Thursday, October 03, 2013

1918: A killer worse than a war x

Figure 1 -- People infected with the Spanish Flu
In 1918 two wars were raging.  One was was reported on daily in the newspapers, and most families new at least one person sent off to battle.  The other was a surreptitious pest that didn't stop on the battlefield, traveling around the world, infesting anyone in the vicinity of its victim.

The surreptitious war was waged by a killer that was not seen by the naked eye. Scientists new about virus's, yet they had never seen one as the electron microscope hadn't been invented yet.  They had yet to learn about DNA and RNA, "the genetic material of viruses."  They didn't know the lungs were the ideal burrowing ground for the influenza virus due to an enzyme there that, once connected to a cell, allows the virus to "split one of its proteins during teh manufacturing of new virus particles."  (1, page 27-28)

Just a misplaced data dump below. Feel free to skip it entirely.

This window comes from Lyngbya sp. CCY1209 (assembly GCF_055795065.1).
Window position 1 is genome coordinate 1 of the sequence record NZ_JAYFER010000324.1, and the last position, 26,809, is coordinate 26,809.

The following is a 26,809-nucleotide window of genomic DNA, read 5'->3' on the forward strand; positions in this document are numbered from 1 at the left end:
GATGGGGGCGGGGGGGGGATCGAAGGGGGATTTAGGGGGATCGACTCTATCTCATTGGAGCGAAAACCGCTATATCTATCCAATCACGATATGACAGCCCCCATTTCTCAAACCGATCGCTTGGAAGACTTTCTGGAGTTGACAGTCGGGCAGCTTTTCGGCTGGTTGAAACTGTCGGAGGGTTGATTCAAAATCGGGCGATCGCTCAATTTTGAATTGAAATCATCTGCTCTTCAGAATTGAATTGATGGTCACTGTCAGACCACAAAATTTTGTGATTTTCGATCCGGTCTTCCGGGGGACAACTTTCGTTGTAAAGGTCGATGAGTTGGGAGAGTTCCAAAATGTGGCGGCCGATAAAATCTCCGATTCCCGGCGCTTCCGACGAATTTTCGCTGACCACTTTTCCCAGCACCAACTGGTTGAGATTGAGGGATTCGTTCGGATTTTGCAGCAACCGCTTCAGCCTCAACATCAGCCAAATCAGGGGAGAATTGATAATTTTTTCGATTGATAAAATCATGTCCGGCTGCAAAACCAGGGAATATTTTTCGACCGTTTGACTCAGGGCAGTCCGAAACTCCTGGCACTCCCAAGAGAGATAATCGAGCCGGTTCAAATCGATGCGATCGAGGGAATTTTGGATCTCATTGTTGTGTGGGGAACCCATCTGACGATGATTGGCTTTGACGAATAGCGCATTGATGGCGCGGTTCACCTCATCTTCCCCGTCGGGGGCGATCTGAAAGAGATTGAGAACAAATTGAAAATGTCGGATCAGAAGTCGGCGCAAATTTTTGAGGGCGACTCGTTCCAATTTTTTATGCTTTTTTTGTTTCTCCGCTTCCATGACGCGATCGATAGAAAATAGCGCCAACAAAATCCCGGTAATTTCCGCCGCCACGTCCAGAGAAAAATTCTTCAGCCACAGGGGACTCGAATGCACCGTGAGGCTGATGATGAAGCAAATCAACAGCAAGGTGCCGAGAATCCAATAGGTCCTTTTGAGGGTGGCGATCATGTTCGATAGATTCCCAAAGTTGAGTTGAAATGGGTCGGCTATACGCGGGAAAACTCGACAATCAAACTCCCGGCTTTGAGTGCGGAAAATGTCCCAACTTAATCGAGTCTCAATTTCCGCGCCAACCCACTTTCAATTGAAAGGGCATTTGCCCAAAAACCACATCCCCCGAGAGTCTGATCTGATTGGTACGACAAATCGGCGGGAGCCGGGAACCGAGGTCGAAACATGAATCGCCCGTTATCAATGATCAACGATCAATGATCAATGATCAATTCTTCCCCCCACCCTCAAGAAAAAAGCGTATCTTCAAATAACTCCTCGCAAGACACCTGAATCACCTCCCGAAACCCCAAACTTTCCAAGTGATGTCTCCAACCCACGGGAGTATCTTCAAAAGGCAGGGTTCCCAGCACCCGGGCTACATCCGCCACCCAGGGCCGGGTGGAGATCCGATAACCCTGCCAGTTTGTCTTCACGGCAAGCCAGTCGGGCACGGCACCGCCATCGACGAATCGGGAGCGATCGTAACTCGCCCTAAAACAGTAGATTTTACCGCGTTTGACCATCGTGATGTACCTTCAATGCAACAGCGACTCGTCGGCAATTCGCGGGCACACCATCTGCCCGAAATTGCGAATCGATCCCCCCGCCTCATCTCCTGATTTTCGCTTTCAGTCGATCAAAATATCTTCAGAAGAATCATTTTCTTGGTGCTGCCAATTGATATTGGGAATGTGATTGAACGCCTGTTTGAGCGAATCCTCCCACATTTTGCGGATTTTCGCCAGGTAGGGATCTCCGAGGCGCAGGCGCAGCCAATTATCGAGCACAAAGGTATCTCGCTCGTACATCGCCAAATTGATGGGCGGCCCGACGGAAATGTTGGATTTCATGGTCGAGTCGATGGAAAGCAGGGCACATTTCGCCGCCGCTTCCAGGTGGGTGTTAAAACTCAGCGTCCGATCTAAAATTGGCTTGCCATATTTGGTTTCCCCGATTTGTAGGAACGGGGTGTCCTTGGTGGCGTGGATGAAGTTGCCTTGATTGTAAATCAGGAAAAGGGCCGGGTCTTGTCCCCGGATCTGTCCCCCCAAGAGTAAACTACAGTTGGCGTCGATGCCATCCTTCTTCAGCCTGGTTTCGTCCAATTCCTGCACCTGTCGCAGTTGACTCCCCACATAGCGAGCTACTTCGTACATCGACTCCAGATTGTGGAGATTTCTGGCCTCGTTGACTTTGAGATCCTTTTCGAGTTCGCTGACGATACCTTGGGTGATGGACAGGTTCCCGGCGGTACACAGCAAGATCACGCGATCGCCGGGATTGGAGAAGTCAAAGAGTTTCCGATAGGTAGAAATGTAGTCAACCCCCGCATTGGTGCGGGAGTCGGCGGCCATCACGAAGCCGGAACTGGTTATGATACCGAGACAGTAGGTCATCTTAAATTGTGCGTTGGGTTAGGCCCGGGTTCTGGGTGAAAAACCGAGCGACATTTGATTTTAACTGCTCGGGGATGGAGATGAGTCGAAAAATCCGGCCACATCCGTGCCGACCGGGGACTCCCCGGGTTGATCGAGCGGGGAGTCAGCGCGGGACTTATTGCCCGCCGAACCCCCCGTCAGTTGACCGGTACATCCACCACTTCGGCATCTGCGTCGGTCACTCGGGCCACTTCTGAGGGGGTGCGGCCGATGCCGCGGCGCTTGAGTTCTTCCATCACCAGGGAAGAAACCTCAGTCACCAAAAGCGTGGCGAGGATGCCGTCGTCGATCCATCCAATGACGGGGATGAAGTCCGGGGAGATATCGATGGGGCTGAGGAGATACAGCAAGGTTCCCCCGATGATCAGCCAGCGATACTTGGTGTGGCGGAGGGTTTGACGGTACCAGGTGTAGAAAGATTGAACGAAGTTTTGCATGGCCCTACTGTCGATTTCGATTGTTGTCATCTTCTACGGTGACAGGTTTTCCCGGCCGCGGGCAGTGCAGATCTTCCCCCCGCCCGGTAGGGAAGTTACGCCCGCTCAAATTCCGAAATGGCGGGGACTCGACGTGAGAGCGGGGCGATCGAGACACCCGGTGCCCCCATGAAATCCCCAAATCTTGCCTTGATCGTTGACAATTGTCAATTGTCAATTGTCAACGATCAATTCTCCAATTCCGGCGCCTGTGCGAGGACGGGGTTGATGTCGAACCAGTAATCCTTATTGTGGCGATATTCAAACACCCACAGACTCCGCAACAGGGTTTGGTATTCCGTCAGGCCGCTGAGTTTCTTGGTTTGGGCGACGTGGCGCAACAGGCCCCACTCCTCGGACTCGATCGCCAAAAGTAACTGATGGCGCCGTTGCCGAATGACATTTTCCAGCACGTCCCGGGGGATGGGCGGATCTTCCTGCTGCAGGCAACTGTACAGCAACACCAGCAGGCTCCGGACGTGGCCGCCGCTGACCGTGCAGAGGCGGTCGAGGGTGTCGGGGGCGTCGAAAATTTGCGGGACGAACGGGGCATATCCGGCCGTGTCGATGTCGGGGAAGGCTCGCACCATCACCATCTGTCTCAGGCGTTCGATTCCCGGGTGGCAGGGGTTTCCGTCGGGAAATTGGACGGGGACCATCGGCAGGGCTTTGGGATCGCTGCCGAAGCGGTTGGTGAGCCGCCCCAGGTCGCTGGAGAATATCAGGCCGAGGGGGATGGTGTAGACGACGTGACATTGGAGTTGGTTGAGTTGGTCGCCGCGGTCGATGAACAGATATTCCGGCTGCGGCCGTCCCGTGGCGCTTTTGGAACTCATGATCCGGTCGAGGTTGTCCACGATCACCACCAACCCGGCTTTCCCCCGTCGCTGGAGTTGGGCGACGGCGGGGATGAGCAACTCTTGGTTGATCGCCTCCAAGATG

Figure 2 -- Chart showing mortality from 1918 influenza
pandemic in the U.S. and Europe (published 2006)
So there were some wacky theories postulated as to what caused the Spanish flu.  One theory was that a so called Pfeiffer's bacillus caused it.  At Chelsea Naval Hospital north of Boston the Pfeiffer's bacillus was present in the throats of 80 percent Spanish Flu victims autopsies.  It was the accepted theory, even though other victims didn't have the bacillus.  (4, page 271)

The Pfeiffer bacillus was first discovered by the man who named it, Richard Friedrich Johannes Pfeiffer, in 1892.  It was a small rod-shaped bacteria that he found in the upper respiratory tract of patients infected with influenza.  With the germ theory being well known by this time, many didn't doubt the claims of Pfieffer. (Wikepedia, will find a reliable reference later)

Figure 8 -- Burying flu victims, North River, Labrador (1918)
We now know Pfieferr's bacillus as Haemophilus Influenzae.   Later studies confirmed it's a bacteria that it normally lives in humans without causing disease, although in the right circumstances is known to cause a variety of diseases, such as eppiglotitis.  (Wikepedia)

While the cause was being debated, the Spanish Flu continued to make it's way around the world, aided by the ignorance of the populace.  It was transferred from one person to another when it was exhaled, coughed or sneezed into the surrounding air, and inhaled by another person.  This surreptitious killer was a new and powerful strain of influenza.